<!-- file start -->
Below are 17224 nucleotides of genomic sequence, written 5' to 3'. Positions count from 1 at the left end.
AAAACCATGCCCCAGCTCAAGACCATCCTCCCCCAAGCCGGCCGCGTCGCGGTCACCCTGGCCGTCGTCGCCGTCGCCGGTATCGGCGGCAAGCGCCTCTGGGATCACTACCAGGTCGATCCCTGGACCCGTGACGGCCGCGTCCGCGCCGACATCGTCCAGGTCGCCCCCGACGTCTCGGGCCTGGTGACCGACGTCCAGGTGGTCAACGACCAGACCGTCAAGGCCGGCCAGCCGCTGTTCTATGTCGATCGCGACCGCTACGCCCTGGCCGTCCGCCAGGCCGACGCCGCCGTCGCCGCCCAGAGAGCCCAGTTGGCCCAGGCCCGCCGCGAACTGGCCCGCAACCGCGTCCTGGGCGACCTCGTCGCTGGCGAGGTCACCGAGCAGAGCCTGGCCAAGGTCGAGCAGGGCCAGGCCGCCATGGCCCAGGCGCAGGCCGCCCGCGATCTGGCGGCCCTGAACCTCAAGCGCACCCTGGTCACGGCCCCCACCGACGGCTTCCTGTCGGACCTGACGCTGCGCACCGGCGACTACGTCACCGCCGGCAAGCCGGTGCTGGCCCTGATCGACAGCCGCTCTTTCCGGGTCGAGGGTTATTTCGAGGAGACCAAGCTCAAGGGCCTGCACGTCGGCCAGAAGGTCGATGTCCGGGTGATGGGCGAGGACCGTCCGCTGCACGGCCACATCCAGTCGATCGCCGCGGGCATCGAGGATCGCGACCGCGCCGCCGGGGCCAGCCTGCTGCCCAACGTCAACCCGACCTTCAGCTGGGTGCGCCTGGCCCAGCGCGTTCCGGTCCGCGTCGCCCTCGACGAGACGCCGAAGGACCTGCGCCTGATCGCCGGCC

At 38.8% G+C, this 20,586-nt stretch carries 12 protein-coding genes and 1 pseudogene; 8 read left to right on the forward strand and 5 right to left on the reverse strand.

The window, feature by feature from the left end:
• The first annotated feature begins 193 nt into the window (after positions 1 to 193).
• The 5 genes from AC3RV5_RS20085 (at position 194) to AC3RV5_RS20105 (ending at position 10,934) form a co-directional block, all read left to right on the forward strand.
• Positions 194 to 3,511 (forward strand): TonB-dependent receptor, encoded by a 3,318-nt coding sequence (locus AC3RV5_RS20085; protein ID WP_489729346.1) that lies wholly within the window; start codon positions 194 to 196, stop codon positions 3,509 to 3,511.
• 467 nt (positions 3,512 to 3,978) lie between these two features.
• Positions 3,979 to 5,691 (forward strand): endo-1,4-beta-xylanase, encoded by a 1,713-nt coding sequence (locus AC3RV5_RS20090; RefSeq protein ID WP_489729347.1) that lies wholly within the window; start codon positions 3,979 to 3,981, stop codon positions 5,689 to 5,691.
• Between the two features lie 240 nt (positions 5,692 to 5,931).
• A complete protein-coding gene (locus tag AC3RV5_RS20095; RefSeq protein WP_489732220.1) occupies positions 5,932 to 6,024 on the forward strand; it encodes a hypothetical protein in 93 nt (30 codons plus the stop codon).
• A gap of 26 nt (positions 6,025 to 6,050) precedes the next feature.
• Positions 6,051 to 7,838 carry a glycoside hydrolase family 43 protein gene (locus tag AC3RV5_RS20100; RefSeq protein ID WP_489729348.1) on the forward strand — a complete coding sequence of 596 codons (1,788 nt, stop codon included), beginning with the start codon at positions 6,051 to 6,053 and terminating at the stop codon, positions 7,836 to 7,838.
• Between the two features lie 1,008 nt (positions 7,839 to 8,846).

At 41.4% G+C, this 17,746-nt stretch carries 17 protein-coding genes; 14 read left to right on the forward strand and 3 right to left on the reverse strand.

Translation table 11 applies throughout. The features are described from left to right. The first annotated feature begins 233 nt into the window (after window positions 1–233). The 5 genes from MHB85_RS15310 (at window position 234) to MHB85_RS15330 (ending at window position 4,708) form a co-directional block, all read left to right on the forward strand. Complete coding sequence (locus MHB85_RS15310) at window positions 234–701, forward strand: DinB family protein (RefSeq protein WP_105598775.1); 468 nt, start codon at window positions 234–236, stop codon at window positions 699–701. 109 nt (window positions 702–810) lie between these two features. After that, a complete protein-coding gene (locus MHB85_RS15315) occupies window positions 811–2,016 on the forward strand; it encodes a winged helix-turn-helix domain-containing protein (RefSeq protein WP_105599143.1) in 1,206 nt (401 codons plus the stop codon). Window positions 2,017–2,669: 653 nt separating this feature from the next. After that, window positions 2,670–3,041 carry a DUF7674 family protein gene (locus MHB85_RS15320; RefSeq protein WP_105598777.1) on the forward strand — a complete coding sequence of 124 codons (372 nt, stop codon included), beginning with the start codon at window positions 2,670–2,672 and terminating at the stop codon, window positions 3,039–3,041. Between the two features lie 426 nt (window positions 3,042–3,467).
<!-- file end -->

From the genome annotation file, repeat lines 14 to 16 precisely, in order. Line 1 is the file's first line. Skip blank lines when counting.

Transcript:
• Between the two features lie 1,008 nt (positions 7,839 to 8,846).

At 41.4% G+C, this 17,746-nt stretch carries 17 protein-coding genes; 14 read left to right on the forward strand and 3 right to left on the reverse strand.

Translation table 11 applies throughout. The features are described from left to right. The first annotated feature begins 233 nt into the window (after window positions 1–233). The 5 genes from MHB85_RS15310 (at window position 234) to MHB85_RS15330 (ending at window position 4,708) form a co-directional block, all read left to right on the forward strand. Complete coding sequence (locus MHB85_RS15310) at window positions 234–701, forward strand: DinB family protein (RefSeq protein WP_105598775.1); 468 nt, start codon at window positions 234–236, stop codon at window positions 699–701. 109 nt (window positions 702–810) lie between these two features. After that, a complete protein-coding gene (locus MHB85_RS15315) occupies window positions 811–2,016 on the forward strand; it encodes a winged helix-turn-helix domain-containing protein (RefSeq protein WP_105599143.1) in 1,206 nt (401 codons plus the stop codon). Window positions 2,017–2,669: 653 nt separating this feature from the next. After that, window positions 2,670–3,041 carry a DUF7674 family protein gene (locus MHB85_RS15320; RefSeq protein WP_105598777.1) on the forward strand — a complete coding sequence of 124 codons (372 nt, stop codon included), beginning with the start codon at window positions 2,670–2,672 and terminating at the stop codon, window positions 3,039–3,041. Between the two features lie 426 nt (window positions 3,042–3,467).